To see this type M_PI in an Xcode project. Then hold down the Command key (⌘) and click on it.
Before your program runs the string M_PI is replaced with the string 3.14159265358979323846264338327950288.
It’s a lot easier to just type M_PI!
When you compile a C or Objective-C program, something called the preprocessor runs first. It looks for preprocessor directives. Here are the important ones.
The #include directive will copy in the file that comes after it. It actually finds the file and inserts into your code. It will do this everywhere you use an #include. That can lead to multiple copies of the file being in your project. That’s not such a good thing.
It’s used like this.
It is used by C programmers because that’s all they have.
Objective-C brought the #import directive to the compiler. It works the same as #include, but it will not bring more than one copy of a file into your project. That’s better!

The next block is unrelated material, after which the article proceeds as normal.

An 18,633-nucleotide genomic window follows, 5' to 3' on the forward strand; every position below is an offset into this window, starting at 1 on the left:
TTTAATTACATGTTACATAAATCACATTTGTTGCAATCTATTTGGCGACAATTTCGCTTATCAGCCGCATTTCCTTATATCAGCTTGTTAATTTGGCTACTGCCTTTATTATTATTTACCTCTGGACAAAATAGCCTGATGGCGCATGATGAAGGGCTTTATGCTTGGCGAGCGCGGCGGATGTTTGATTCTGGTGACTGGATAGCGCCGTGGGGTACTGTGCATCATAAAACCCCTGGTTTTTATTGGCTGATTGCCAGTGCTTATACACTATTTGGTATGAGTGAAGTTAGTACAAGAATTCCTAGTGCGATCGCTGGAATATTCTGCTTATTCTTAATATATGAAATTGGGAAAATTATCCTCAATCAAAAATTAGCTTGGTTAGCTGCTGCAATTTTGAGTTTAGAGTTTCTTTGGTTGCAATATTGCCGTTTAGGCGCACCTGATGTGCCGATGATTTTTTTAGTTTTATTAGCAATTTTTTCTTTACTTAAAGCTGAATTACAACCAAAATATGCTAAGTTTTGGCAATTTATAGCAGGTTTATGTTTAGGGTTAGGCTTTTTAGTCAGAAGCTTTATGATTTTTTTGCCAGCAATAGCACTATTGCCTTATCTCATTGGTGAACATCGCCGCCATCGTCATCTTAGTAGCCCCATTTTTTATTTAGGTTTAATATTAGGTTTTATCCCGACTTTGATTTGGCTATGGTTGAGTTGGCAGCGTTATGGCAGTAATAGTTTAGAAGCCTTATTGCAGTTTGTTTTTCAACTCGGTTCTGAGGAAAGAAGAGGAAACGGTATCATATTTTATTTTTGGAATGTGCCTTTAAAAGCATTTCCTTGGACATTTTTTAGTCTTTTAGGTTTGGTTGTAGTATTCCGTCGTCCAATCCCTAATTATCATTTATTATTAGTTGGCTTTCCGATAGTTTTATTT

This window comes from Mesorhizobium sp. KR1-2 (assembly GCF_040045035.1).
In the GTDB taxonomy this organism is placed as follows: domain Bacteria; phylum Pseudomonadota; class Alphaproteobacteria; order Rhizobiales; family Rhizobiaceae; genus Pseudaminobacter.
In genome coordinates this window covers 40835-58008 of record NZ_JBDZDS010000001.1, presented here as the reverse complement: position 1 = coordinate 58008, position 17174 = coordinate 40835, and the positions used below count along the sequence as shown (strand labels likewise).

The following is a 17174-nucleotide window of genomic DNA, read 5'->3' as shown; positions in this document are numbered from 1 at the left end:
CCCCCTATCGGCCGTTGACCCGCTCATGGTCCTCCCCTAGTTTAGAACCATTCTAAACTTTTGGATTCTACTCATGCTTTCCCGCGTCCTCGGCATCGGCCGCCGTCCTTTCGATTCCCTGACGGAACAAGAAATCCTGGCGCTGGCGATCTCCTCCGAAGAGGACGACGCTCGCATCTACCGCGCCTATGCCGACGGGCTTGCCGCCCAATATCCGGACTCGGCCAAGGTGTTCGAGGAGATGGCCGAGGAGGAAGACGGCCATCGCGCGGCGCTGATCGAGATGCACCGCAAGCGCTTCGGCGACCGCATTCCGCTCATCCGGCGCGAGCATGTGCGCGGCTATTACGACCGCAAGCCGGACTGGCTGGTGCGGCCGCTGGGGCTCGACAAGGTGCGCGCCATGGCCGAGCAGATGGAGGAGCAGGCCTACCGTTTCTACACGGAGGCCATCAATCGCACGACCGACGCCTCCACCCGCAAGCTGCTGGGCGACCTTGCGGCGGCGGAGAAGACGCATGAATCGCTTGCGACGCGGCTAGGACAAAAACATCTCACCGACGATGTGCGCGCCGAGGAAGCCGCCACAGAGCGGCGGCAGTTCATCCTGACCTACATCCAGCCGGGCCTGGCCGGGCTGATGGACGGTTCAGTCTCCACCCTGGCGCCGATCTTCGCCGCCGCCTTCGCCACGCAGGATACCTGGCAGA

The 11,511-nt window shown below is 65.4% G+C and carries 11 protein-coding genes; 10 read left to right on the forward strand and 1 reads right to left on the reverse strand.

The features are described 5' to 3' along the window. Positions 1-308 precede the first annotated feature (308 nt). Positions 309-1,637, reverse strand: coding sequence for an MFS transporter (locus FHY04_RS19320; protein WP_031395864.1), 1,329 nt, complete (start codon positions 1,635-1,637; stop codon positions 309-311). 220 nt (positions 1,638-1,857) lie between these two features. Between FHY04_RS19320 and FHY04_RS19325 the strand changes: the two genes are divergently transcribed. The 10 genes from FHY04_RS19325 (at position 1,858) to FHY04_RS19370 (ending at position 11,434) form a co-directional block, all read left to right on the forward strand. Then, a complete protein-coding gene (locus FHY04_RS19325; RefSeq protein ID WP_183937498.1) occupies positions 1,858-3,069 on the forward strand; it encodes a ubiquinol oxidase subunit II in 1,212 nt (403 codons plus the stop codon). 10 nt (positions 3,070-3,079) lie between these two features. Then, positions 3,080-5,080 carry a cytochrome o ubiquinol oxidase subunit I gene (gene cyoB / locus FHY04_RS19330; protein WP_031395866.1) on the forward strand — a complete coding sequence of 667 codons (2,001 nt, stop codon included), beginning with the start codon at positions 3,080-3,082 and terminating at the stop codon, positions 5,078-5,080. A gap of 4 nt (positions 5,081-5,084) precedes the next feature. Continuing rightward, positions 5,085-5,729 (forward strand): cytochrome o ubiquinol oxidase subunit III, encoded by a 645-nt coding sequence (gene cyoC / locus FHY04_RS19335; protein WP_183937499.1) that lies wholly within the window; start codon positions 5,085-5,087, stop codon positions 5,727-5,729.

Objective-C programmers should use #import.
The #define directive is a search-and-replace command. Whatever comes right after the #define will be replaced with what comes after that.
We can write our own defines at the beginning of our Objective-C files.
Global extern Constants
The best way to create a global constant that has a single value is with a extern constant.
We need a class to create these. Here’s an example of a class named Constants. In the .h file we have this.
Here’s the .m file.
Then we import the class and use the constant.
The extern keyword means that the constant will be defined in another file and that only one copy will exist in this project.
The const keyword means that it is a constant and can’t be changed in the application.
An enum lets us define multiple values that are related. Here’s an example.
ClockDisplayType12Hour will have a value of zero.
ClockDisplayType24Hour will have a value of one.
#define vs global variables
For almost all circumstances when coding Objective-C you should use global extern variables.